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How do we effectively communicate air pollution to change public attitudes and behaviours? A review

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Title: How do we effectively communicate air pollution to change public attitudes and behaviours? A review
Authors: Riley, R
De Preux, L
Capella, P
Mejia, C
Kajikawa, Y
De Nazelle, A
Item Type: Journal Article
Abstract: Solutions that engage the public are needed to tackle air pollution. Technological approaches are insufficient to bring urban air quality to recommended target levels, and miss out on opportunities to promote health more holistically through behavioural solutions, such as active travel. Behaviour change is not straightforward, however, and is more likely to be achieved when communication campaigns are based on established theory and evidence-based practices. We systematically reviewed the academic literature on air pollution communication campaigns aimed at influencing air pollution-related behaviour. Based on these findings, we developed an evidence-based framework for stimulating behaviour change through engagement. Across the 37 studies selected for analyses, we identified 28 different behaviours assessed using a variety of designs including natural and research-manipulated experiments, cross-sectional and longitudinal surveys and focus groups. While avoidance behaviour (e.g. reducing outdoor activity) followed by contributing behaviours (e.g. reducing idling) were by far the most commonly studied, supporting behaviour (e.g. civil engagement) shows promising results, with the added benefit that supporting local and national policies may eventually lead to the removal of social and physical barriers that prevent wider behavioural changes. Providing a range of actionable information will reduce disengagement due to feelings of powerlessness. Targeted localized information will appear more immediate and engaging, and positive framing will prevent cognitive dissonance whereby people rationalize their behaviour to avoid living with feelings of unease. Communicating the co-benefits of action may persuade individuals with different drivers but as an effective solution, it remains to be explored. Generally, finding ways to connect with people’s emotions, including activating social norms and identities and creating a sense of collective responsibility, provide promising yet under-explored directions. Smartphones provide unique opportunities that enable flexible and targeted engagement, but care must be taken to avoid transferring responsibility for action from national and local authorities onto individuals. Multidisciplinary teams involving artists, members of the public, community and pressure groups, policy makers, researchers, and businesses, are needed to co-create the stories and tools that can lead to effective action to tackle air pollution through behavioural solutions.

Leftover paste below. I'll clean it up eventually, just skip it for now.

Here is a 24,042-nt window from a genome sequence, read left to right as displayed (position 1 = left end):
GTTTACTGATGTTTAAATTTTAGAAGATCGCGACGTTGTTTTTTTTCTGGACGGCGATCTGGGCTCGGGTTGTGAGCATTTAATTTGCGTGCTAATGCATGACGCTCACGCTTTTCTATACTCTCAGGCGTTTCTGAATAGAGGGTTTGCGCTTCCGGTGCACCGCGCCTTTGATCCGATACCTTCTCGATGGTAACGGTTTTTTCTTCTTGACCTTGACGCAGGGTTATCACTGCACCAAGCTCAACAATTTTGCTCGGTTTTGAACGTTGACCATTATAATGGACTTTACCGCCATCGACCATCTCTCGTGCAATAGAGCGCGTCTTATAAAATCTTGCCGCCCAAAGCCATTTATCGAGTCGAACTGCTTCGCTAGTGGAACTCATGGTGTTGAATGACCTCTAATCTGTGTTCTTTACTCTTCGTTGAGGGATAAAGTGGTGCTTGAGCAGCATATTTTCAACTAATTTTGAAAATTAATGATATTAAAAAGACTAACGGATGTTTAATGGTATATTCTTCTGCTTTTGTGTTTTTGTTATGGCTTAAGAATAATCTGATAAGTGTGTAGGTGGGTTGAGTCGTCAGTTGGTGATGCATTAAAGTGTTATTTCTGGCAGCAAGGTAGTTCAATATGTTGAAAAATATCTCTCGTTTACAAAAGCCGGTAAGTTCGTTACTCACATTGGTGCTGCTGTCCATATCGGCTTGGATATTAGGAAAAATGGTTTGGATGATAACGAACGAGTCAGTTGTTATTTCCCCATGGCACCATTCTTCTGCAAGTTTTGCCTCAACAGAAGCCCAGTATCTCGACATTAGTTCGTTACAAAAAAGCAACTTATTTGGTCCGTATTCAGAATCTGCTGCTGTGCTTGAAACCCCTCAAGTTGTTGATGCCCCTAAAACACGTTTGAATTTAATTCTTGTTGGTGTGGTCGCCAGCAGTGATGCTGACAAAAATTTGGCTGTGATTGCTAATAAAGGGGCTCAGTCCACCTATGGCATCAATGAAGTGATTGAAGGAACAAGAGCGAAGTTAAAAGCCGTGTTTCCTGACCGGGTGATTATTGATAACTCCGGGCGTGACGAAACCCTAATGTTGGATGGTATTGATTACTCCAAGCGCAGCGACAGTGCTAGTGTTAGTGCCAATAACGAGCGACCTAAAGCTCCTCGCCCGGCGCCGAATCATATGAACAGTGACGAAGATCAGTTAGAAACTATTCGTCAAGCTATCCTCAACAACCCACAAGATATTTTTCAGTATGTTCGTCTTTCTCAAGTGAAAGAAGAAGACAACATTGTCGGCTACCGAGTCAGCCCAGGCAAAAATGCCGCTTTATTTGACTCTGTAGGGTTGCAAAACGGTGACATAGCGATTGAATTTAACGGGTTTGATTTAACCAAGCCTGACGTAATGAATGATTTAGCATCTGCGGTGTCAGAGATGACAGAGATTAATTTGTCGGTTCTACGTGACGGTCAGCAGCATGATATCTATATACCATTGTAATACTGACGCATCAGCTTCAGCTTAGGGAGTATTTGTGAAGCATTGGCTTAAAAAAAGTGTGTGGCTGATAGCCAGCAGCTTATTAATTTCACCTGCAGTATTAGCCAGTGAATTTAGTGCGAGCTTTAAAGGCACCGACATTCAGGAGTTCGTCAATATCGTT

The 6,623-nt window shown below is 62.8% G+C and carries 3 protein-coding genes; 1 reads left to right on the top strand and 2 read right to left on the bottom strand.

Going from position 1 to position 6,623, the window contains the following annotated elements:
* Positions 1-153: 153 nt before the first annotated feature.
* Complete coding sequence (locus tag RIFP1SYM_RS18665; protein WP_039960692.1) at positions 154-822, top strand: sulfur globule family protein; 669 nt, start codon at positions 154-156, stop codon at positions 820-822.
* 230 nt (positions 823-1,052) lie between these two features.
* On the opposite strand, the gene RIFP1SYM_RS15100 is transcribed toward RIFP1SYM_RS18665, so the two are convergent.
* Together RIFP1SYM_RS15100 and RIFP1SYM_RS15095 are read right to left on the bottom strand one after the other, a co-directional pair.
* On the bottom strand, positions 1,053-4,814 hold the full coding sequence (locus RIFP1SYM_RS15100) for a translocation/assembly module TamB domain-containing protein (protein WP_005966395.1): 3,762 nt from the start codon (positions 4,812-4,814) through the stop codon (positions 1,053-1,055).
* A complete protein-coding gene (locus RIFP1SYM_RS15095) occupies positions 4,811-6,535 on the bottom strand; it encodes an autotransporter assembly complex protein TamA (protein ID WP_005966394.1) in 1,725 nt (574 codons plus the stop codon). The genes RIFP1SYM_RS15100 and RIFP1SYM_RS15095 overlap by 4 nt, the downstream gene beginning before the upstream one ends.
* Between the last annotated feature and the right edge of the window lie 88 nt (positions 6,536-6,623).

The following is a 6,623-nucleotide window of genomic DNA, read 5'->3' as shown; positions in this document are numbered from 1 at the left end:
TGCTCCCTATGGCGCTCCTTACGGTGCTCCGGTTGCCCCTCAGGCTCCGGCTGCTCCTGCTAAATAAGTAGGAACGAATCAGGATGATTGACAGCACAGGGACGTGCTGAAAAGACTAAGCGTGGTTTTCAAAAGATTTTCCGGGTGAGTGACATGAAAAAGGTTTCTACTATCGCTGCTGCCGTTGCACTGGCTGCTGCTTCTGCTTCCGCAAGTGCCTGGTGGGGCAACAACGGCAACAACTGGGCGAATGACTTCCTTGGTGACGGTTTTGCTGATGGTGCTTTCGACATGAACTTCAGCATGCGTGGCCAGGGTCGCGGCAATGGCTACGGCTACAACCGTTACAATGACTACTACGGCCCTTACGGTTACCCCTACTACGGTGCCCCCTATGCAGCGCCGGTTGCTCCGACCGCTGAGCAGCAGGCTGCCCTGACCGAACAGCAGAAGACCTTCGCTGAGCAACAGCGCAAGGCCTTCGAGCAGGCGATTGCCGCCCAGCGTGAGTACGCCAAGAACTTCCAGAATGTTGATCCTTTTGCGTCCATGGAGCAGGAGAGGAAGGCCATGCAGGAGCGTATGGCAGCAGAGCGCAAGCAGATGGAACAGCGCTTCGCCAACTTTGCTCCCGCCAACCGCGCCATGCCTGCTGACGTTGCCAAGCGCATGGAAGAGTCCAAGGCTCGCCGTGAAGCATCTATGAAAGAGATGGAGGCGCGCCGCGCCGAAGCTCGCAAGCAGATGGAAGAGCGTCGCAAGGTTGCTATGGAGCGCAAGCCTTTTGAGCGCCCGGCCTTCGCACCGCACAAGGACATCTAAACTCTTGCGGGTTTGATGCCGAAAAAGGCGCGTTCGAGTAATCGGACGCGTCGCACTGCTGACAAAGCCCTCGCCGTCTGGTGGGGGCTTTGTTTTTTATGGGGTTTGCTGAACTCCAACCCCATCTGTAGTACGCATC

Issue Date: 27-Sep-2021
Date of Acceptance: 7-Sep-2021
URI: http://hdl.handle.net/10044/1/91949
DOI: 10.1007/s11625-021-01038-2
ISSN: 1862-4065
Publisher: Springer Science and Business Media LLC
Start Page: 2027
End Page: 2047
Journal / Book Title: Sustainability Science
Volume: 16
Copyright Statement: © The Author(s) 2021. Open Access This article is licensed under a Creative Commons Attribution 4.0 International License, which permits use, sharing, adaptation, distribution and reproduction in any medium or format, as long as you give appropriate credit to the original author(s) and the source, provide a link to the Creative Commons licence, and indicate if changes were made. The images or other third party material in this article are included in the article's Creative Commons licence, unless indicated otherwise in a credit line to the material. If material is not included in the article's Creative Commons licence and your intended use is not permitted by statutory regulation or exceeds the permitted use, you will need to obtain permission directly from the copyright holder. To view a copy of this licence, visit http://creativecommons.org/licenses/by/4.0/.
Keywords: Science & Technology
Life Sciences & Biomedicine
Green & Sustainable Science & Technology
Environmental Sciences
Science & Technology - Other Topics
Environmental Sciences & Ecology
Air quality
Communication
Engagement
Campaign
Information role
HEALTH BELIEF MODEL
METROPOLITAN-AREA
QUALITY WARNINGS
SOCIAL NORMS
IMPACT
INFORMATION
ALERTS
CONSERVATION
SCIENCE
OZONE
Environmental Sciences
Publication Status: Published
Online Publication Date: 2021-09-27
Appears in Collections:Imperial College Business School
Centre for Environmental Policy
Faculty of Natural Sciences



This item is licensed under a Creative Commons License Creative Commons